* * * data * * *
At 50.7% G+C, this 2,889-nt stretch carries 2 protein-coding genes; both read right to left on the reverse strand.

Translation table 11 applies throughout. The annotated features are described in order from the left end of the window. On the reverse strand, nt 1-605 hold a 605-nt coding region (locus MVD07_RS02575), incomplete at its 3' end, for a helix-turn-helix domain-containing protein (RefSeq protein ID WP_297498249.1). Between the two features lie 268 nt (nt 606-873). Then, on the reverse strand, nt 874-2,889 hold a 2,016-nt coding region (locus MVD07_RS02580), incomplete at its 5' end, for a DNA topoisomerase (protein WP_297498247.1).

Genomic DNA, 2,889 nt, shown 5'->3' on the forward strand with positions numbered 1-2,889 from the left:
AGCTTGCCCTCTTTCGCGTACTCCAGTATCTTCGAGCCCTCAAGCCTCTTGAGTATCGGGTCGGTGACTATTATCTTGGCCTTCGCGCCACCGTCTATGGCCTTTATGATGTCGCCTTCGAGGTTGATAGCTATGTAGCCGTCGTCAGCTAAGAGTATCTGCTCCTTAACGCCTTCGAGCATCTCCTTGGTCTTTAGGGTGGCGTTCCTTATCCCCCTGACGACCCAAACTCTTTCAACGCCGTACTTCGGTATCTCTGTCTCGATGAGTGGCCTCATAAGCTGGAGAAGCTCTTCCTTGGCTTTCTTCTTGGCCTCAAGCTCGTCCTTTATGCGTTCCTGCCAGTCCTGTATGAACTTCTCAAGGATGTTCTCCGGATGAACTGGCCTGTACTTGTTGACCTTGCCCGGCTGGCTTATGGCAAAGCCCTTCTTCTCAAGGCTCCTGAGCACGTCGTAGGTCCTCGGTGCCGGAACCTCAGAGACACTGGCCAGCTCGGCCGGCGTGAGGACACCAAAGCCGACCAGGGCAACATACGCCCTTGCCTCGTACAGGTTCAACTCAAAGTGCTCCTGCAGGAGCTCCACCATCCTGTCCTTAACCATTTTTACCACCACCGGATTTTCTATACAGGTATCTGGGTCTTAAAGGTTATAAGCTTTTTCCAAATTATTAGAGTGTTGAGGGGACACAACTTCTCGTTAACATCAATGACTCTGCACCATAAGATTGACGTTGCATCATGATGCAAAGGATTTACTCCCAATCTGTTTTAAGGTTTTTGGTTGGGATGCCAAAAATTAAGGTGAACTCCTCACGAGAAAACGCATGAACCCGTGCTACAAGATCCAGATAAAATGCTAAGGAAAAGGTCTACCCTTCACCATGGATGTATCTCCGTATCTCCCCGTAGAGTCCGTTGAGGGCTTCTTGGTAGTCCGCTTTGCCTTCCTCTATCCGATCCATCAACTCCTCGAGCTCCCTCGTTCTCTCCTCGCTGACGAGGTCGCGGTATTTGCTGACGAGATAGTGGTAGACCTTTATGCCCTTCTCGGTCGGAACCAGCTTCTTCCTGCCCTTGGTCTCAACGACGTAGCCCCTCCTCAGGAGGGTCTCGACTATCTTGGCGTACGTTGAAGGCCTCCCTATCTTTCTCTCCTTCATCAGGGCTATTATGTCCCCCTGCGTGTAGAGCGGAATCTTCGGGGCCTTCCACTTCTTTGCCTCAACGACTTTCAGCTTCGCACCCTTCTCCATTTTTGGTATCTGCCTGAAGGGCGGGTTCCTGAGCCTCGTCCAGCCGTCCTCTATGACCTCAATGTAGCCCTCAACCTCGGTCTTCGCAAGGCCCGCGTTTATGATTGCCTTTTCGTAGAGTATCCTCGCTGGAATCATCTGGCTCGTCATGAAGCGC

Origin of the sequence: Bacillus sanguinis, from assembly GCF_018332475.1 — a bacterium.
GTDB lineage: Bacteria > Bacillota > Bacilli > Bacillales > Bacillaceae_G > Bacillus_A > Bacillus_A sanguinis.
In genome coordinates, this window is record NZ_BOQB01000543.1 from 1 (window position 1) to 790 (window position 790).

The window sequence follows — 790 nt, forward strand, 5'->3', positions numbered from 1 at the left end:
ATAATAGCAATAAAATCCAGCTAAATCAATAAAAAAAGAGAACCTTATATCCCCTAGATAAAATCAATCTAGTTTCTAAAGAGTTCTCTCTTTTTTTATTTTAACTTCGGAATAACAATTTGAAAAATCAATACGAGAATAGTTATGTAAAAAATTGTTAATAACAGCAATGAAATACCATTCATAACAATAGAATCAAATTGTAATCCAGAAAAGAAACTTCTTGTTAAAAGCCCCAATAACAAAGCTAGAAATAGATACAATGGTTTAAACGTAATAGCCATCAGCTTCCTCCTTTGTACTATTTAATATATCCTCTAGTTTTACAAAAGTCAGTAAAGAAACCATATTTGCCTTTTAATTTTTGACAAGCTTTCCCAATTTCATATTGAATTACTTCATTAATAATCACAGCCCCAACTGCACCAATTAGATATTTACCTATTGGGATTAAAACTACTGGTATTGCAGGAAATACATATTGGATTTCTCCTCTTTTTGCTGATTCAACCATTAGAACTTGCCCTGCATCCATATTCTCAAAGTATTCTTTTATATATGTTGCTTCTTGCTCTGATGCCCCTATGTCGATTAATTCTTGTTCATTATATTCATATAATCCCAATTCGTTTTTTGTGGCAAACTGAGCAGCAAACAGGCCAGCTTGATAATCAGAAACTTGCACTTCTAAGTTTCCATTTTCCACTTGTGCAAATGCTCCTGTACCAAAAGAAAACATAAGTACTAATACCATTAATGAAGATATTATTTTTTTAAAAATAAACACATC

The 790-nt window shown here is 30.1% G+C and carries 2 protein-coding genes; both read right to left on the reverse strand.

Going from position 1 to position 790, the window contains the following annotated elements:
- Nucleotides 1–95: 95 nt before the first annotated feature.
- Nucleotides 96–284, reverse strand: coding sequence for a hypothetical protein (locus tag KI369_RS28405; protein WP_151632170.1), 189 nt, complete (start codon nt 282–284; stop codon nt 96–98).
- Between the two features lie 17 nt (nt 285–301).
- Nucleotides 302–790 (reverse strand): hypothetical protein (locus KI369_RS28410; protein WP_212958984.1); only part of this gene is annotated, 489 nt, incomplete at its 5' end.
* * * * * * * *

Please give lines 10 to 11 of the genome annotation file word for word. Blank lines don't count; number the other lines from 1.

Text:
The 790-nt window shown here is 30.1% G+C and carries 2 protein-coding genes; both read right to left on the reverse strand.

Going from position 1 to position 790, the window contains the following annotated elements: